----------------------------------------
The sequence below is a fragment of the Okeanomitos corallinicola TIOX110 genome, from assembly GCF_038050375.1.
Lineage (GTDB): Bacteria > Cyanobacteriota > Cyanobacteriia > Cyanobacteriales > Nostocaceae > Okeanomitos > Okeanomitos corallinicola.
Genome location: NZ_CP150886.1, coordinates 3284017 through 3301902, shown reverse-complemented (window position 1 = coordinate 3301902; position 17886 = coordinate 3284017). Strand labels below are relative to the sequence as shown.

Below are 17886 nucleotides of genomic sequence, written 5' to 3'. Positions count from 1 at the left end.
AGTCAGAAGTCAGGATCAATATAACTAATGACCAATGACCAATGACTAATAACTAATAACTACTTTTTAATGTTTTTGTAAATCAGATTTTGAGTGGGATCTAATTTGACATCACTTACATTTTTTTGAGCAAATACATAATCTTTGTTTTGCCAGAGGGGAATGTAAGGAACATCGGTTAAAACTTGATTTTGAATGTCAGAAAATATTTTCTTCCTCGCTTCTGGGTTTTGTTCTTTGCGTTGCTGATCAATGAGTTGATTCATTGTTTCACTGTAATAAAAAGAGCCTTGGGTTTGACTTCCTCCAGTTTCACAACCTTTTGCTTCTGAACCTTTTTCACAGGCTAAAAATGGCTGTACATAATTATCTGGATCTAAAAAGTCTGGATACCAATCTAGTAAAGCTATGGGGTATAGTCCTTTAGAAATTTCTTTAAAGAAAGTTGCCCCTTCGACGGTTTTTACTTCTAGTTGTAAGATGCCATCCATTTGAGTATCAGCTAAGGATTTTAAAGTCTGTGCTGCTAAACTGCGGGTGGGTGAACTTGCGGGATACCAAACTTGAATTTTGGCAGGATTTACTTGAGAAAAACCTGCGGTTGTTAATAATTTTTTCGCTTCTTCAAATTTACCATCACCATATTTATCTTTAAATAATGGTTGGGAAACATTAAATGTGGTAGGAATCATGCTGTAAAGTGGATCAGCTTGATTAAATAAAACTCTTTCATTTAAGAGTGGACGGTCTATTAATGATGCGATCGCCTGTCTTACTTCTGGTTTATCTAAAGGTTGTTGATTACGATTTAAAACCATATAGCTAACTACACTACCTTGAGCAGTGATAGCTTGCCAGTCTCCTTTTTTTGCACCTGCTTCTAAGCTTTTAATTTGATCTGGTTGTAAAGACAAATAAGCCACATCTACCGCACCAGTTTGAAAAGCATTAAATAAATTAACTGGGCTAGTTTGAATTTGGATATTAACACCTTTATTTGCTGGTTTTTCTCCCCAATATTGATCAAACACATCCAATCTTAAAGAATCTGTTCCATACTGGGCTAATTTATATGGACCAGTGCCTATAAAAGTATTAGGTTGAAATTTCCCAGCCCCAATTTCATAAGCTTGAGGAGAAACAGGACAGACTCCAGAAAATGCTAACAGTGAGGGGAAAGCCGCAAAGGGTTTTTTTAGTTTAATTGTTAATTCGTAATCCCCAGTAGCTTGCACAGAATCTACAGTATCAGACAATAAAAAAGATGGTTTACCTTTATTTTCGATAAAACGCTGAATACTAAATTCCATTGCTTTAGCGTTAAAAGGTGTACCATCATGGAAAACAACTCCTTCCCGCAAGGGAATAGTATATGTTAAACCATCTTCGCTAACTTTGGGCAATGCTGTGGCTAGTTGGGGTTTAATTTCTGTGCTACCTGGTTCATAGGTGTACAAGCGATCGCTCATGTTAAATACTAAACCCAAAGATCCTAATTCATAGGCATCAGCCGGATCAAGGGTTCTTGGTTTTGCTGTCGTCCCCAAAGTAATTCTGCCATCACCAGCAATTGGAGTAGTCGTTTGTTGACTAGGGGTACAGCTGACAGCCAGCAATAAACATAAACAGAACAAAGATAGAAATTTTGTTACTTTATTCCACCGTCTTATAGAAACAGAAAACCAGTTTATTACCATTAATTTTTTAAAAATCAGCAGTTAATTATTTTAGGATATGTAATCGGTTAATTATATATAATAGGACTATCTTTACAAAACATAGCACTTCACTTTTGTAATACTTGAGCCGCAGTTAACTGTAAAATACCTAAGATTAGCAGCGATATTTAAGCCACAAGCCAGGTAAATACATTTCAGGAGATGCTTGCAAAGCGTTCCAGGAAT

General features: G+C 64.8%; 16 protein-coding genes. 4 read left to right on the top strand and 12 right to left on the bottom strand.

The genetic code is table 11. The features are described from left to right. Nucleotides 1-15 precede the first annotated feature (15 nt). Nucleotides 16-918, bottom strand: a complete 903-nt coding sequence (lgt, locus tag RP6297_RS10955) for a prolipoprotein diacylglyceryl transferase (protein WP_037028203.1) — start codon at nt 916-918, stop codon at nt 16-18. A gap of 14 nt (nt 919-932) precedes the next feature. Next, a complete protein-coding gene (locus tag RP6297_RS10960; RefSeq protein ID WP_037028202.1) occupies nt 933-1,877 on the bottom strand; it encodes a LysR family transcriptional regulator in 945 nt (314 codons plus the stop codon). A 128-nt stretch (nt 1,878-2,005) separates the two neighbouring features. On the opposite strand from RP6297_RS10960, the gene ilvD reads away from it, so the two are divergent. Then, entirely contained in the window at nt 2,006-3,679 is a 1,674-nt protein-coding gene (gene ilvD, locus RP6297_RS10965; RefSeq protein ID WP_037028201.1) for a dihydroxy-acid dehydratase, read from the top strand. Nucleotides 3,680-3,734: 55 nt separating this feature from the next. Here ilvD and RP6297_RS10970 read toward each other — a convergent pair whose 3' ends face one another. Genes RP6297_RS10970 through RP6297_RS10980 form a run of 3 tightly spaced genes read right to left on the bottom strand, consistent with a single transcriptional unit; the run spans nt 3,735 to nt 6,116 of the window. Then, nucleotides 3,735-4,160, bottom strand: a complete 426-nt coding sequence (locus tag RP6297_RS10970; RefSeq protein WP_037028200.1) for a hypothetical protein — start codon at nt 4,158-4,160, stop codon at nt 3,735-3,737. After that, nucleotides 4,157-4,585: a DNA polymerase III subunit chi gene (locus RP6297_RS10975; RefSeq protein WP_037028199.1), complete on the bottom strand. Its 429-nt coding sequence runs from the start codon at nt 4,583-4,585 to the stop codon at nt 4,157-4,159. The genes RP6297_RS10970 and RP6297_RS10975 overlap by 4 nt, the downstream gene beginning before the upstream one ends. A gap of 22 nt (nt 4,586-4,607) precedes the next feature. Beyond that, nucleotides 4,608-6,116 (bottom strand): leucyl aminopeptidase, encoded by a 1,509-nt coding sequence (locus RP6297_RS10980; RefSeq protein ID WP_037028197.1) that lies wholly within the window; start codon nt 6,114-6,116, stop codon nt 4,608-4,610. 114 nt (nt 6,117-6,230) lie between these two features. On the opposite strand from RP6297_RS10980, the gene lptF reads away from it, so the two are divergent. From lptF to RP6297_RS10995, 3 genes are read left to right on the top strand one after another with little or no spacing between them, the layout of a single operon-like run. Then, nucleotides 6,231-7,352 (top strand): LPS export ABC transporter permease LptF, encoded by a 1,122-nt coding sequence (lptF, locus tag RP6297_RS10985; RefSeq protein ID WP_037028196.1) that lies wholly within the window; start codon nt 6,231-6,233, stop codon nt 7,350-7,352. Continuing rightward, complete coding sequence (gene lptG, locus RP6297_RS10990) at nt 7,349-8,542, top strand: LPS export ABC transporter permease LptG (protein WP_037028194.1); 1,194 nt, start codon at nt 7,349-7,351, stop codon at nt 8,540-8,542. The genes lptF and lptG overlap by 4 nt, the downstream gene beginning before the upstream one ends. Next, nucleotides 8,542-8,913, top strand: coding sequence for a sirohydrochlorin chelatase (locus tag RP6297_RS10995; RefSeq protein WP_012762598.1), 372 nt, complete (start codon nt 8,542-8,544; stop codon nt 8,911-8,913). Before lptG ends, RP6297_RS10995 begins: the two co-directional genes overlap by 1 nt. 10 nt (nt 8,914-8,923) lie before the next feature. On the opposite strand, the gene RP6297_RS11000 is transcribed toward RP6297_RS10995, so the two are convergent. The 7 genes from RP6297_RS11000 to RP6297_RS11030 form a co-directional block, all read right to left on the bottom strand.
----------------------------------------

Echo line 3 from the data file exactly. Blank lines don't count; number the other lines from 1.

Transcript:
Genome location: NZ_CP150886.1, coordinates 3284017 through 3301902, shown reverse-complemented (window position 1 = coordinate 3301902; position 17886 = coordinate 3284017). Strand labels below are relative to the sequence as shown.